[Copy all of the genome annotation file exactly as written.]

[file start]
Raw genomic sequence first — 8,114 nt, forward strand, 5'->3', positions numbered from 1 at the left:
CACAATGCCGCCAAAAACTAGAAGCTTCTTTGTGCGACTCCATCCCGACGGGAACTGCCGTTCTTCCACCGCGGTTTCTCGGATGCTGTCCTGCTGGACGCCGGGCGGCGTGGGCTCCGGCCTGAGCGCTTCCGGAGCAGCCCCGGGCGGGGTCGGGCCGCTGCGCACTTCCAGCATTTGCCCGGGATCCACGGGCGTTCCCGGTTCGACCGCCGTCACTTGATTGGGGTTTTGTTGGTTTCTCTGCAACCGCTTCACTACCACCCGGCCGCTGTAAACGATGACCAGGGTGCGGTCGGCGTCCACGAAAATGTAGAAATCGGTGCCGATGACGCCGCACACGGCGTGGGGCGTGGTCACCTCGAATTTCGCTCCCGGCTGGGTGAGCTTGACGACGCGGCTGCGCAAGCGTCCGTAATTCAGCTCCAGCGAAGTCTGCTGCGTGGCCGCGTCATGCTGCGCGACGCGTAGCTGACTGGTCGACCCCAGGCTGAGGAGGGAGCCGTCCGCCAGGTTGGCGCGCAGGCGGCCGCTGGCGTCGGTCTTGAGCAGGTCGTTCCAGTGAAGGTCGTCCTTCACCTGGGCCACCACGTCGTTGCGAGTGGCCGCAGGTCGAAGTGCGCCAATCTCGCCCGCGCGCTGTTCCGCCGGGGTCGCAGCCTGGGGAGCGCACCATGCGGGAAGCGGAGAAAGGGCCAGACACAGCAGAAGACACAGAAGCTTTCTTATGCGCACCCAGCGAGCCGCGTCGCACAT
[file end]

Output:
Raw genomic sequence first — 8,114 nt, forward strand, 5'->3', positions numbered from 1 at the left:
CACAATGCCGCCAAAAACTAGAAGCTTCTTTGTGCGACTCCATCCCGACGGGAACTGCCGTTCTTCCACCGCGGTTTCTCGGATGCTGTCCTGCTGGACGCCGGGCGGCGTGGGCTCCGGCCTGAGCGCTTCCGGAGCAGCCCCGGGCGGGGTCGGGCCGCTGCGCACTTCCAGCATTTGCCCGGGATCCACGGGCGTTCCCGGTTCGACCGCCGTCACTTGATTGGGGTTTTGTTGGTTTCTCTGCAACCGCTTCACTACCACCCGGCCGCTGTAAACGATGACCAGGGTGCGGTCGGCGTCCACGAAAATGTAGAAATCGGTGCCGATGACGCCGCACACGGCGTGGGGCGTGGTCACCTCGAATTTCGCTCCCGGCTGGGTGAGCTTGACGACGCGGCTGCGCAAGCGTCCGTAATTCAGCTCCAGCGAAGTCTGCTGCGTGGCCGCGTCATGCTGCGCGACGCGTAGCTGACTGGTCGACCCCAGGCTGAGGAGGGAGCCGTCCGCCAGGTTGGCGCGCAGGCGGCCGCTGGCGTCGGTCTTGAGCAGGTCGTTCCAGTGAAGGTCGTCCTTCACCTGGGCCACCACGTCGTTGCGAGTGGCCGCAGGTCGAAGTGCGCCAATCTCGCCCGCGCGCTGTTCCGCCGGGGTCGCAGCCTGGGGAGCGCACCATGCGGGAAGCGGAGAAAGGGCCAGACACAGCAGAAGACACAGAAGCTTTCTTATGCGCACCCAGCGAGCCGCGTCGCACAT